My eight year old is in a phase where he starts every story with “It’s funny because…”
He loves to make us laugh, and I wonder if he thinks that warning us like a verbal cue card will elicit the reaction he seeks.
On one of my deployments, I worked with a Lieutenant who did the same thing. After someone made a joke, he would frequently say, “See, it’s funny, because you’re old” or whatever explanation fit. The ridiculousness of him needlessly explaining the jokes was almost as funny as the jokes themselves.
This is something to avoid in writing. In one way, it’s emotional “telling,” flashing cue cards to the reader. In another way, it doesn’t trust the reader to grasp the underlying meaning or humor… or perhaps it doesn’t trust that the writer did a good enough job communicating that meaning.
Therefore, when critiquing, I look for Nuance.
If I have to explain a joke, it’s not funny. If I have to explain my subtlety, it’s no longer subtle.
The power of a good twist of phrase is lost when we unpack it all in the next sentence. I have to trust the reader to figure some things out.
So I look for instances where the writer beats the reader over the head stating the obvious.
I’m reading a book aloud with my wife and kids each night as a family activity. There’s a character named the Wit who is sort of the court jester, and his job is to ridicule the nobility in the King’s court. Some of the best lines are the ones with a subtle or clever twist. My teenagers hear them and think through what’s actually being said. Then they laugh, and it’s genuine.
If each of those lines ended calling attention to how clever the Wit was, the nuance and humor would be lost.
In a non-fiction piece, like a self-help or lifestyle article, this issue of nuance can reveal itself in its opposite: a preachy tone that sets readers off. I could write down a lot of facts and a coherent, logical argument telling my reader directly to cut down the fat in their diet and get to the gym. I could list all the benefits they’ll see. But in most cases, when I club the reader over the head with my point, they lose interest.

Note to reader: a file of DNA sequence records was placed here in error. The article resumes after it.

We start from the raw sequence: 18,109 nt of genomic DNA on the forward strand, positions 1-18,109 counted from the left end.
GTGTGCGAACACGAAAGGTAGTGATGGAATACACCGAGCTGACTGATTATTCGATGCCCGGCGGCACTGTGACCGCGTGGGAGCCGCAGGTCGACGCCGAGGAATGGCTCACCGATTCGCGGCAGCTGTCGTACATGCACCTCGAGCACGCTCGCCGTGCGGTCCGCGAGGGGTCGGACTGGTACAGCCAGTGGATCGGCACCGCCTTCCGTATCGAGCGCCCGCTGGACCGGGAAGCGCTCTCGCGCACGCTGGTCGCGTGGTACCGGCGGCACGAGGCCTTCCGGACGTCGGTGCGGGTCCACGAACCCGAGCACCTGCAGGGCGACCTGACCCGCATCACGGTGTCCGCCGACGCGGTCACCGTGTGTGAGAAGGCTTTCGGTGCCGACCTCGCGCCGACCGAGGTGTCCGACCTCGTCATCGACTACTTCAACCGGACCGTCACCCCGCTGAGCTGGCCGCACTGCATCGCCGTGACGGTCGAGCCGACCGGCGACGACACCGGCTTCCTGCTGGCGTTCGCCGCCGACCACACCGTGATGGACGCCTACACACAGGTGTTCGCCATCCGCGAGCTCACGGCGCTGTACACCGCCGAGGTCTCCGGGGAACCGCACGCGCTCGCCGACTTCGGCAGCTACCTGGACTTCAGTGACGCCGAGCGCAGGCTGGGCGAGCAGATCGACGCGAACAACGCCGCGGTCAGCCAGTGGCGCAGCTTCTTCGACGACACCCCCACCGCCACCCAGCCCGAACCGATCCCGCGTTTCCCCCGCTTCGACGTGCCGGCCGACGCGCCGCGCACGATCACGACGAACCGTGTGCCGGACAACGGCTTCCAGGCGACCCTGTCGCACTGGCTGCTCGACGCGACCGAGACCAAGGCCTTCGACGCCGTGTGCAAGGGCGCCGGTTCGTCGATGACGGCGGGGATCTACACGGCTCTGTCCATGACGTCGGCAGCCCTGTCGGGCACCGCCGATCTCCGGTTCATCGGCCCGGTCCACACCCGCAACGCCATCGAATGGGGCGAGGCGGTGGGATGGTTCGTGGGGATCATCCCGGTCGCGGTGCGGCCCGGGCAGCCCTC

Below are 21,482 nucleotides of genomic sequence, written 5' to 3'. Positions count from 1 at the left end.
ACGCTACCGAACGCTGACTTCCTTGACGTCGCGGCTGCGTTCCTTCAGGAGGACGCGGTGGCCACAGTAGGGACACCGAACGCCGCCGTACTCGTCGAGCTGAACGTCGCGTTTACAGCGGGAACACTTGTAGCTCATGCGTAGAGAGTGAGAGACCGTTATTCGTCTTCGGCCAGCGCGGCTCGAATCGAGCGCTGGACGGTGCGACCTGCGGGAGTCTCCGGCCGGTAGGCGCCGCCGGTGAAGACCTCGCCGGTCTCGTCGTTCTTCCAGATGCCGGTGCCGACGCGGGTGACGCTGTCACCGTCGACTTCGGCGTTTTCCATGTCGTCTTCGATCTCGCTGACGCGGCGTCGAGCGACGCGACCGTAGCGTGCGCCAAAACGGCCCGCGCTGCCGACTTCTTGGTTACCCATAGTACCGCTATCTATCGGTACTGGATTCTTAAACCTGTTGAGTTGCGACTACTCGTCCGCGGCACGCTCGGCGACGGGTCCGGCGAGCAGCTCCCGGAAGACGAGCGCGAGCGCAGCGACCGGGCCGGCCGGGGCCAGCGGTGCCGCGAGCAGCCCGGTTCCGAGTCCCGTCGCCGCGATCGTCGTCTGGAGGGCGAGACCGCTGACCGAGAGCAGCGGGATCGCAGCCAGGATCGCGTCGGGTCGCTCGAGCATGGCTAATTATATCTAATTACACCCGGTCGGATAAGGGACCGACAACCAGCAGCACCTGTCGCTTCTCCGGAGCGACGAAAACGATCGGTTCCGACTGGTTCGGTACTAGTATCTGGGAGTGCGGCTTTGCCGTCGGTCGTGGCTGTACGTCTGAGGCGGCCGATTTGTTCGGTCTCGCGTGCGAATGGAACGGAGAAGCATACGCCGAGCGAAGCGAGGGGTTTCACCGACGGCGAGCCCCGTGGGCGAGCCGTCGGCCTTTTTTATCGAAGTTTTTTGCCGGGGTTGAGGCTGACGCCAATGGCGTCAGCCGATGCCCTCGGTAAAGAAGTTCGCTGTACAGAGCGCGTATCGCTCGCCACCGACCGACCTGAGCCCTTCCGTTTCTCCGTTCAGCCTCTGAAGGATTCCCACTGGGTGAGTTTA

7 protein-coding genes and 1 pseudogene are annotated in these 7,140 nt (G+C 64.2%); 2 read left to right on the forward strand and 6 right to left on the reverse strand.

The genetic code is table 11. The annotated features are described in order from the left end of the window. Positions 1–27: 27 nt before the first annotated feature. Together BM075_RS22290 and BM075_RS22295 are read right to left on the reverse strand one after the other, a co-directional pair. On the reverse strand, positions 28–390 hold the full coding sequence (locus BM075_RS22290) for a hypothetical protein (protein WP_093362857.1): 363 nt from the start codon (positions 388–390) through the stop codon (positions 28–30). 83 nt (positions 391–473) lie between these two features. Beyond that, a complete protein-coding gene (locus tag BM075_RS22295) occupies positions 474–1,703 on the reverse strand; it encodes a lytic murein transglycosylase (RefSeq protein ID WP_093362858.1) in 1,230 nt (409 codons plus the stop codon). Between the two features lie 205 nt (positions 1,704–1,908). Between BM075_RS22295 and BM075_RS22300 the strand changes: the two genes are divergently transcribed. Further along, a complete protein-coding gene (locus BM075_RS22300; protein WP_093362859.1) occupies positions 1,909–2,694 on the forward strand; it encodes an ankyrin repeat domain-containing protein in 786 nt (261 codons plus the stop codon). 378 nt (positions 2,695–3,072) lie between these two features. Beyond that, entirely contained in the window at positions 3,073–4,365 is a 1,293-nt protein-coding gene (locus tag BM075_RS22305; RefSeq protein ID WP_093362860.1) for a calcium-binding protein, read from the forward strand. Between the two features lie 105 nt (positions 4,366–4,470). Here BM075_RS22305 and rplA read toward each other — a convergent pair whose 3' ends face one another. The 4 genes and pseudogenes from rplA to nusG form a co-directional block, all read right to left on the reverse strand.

Consider why we see so many articles where someone relates their success along the lines of “This is what worked for me.” This subtle change of relationship between writer and reader gets us out of preacher-sinner territory and brings us into a sort of collaboration. The writer is now a friend coming alongside, offering indirect advice, using their own life experience as a parable, letting the reader take from it the meaning they need.
If I am critiquing such a piece, I look for the tone. Am I being preached at? Or am I reading an encouraging “I’ve been there” note from a friend?
Finally, there are some cases where nuance should be avoided. If I am writing a research paper or academic project, laying out a case using factual evidence, then nuance and subtlety obscure my point.
In a recent post, I used the example from World War II of the 82nd Airborne preparing the way for the Normandy invasion on D-Day. If I’m critiquing a paper or article recounting their exploits, I want to see the details and facts laid out plain. I want to be persuaded of the importance of their actions by the true accounts. The point of the paper in this case is to make its case. Nuance gets in the way of that.
Overall, nuance is another example like a spice in cooking where – if we use it at all – we sprinkle, not pour. With light seasoning, the reader will catch the subtle flavors and enjoy the meal. And if they don’t, the meal is not ruined. But if I dump out a bottle of minced garlic into the pan, the spice overwhelms the enjoyment one might get from the meal.
Now that I think of it, my wife would probably accuse me of doing that very thing: pouring on the minced garlic when I cook.
“It’s funny, because” in this case, it’s true.
Today marks over halfway through the A to Z blogging challenge. Judging by the feedback, people are enjoying these Elements of Critique posts. If you have time and inclination, that link will lead to the list of other bloggers participating this year. There’s a wide variety (about 2000 last time I checked), so I bet there’s a unique title or original topic that might pique anyone’s interest. Take a look. Maybe you’ll find a new voice worthy of your “Follow.”
And speaking of originality, that will be the topic for tomorrow. Thanks for reading!